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Why not to use HttpResponse.Close and HttpResponse.End

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I’ve seen many times developers use HttpResponse.Close and HttpResponse.End when they want to end the request and send a response to the client. If you read the MSDN explanation about HttpResponse.Close Method, in Remarks you will see the following explanation:

This method terminates the connection to the client in an abrupt manner and is not intended for normal HTTP request processing. The method sends a reset packet to the client, which can cause response data that is buffered on the server, the client, or somewhere in between to be dropped.

You might use this method in response to an attack by a malicious HTTP client. However, typically you should call CompleteRequest() instead if you want to jump ahead to the EndRequest event and send a response to the client.

So, as it says, this method terminates the connection to the client in an abrupt manner and is not intended for normal HTTP request processing.

On the other hand, the HttpResponse.End Method, from the first versions of .NET Framework, was provided for compatibility with the COM based Web Programming technology that was predecessor of the ASP.NET (the classic ASP), which in this case is not anymore needed to be used.

So, if you read the MSDN remarks for both HttpResponse.Close and HttpResponse.End methods, you will see that in normal cases, we should replace both with the HttpApplication.CompleteRequest method. This method will directly call the EndRequest event and the request will end.

See the comparison with the following code examples.

Here is one code example where I’ve used Response.End to terminate the current connection to the client.

protected void Page_Load(object sender, EventArgs e)
{
    Response.Write("Hello Hajan");
    Response.End();            
    Response.Write("<br />Goodbye Hajan");
}

After calling the Response.End method, no other code line after this will execute. So, if you have any other code that needs to be executed, this will skip executing the code, which might result in a wrong or unexpected behavior.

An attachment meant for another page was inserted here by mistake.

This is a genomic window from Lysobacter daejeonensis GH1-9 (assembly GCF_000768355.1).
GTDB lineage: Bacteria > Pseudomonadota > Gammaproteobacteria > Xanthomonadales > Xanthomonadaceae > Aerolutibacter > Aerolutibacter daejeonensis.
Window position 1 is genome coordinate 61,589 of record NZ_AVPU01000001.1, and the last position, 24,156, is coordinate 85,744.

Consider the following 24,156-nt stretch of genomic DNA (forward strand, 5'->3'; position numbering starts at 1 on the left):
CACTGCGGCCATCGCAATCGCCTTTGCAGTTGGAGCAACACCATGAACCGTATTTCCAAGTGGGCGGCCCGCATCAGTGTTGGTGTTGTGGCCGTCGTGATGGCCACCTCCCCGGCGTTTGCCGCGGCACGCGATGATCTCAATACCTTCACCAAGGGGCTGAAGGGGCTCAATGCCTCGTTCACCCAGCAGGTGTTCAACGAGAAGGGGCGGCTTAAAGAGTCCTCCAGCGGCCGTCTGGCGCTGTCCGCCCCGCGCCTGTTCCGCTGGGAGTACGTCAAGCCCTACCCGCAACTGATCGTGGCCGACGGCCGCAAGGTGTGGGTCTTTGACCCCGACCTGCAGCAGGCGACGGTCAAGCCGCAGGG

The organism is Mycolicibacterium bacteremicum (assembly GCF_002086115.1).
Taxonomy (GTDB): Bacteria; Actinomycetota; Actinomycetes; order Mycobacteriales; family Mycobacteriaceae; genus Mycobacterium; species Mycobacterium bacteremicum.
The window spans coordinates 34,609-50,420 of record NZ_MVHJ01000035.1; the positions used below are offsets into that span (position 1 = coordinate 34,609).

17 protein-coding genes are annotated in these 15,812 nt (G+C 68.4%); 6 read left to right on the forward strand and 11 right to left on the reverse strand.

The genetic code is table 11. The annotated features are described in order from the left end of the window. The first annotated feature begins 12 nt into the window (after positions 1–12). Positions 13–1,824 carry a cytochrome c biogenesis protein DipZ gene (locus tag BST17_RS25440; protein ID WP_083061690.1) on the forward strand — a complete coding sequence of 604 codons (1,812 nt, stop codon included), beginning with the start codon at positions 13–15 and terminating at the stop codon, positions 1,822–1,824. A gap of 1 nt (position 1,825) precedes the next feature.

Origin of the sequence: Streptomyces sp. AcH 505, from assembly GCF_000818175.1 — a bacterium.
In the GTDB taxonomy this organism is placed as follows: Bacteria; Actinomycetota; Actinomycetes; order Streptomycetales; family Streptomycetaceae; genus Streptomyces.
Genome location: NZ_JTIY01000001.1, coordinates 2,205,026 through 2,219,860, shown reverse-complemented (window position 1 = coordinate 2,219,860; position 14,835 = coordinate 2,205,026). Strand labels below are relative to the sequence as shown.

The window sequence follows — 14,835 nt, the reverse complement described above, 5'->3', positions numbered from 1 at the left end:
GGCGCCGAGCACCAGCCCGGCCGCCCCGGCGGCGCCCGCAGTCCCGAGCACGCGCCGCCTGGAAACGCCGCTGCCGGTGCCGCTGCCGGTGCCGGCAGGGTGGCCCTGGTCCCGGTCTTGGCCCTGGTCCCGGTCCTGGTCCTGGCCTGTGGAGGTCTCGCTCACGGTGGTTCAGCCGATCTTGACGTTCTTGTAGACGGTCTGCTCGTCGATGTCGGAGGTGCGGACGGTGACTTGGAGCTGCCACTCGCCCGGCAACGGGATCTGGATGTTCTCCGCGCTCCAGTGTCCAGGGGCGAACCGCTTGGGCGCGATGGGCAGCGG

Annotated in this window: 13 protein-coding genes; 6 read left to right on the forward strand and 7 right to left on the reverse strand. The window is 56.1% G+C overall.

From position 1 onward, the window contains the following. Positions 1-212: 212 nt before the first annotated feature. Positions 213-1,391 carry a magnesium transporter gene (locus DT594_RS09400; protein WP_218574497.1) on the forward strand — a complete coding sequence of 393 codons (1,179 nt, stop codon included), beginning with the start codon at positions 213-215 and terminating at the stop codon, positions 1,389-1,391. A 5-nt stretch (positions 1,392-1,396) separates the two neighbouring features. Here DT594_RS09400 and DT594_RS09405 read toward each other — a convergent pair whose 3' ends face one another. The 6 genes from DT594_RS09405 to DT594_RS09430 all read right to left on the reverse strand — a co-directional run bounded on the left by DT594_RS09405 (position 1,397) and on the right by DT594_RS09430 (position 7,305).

The result of the above code is

Hello Hajan

If we use the CompleteRequest method, the code will be:

protected void Page_Load(object sender, EventArgs e)
{
    Response.Write("Hello Hajan");
    this.Context.ApplicationInstance.CompleteRequest();
    Response.Write("<br />Goodbye Hajan");
}

This way, we will again end the http request but the code will continue executing till the last line.

The result of the above code is

Hello Hajan
Goodbye Hajan

To sum up things, instead of using the HttpResponse.End and HttpResponse.Close methods, the best would be to use the HttpApplication.CompleteRequest method, so that the response data that is buffered on the server, the client or in between won’t get dropped.

For more readings, please see the reference links.

Regards,
Hajan

References:
Consuming Events - MSDN Article
Response.End, Response.Close, and How Customer Feedback Helps Us Improve MSDN Documentation - ASP.NET and Web Tools Developer Content Team
HttpApplication.EndRequest Event – MSDN Article

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Published at DZone with permission of Hajan Selmani, DZone MVB. See the original article here.

Opinions expressed by DZone contributors are their own.

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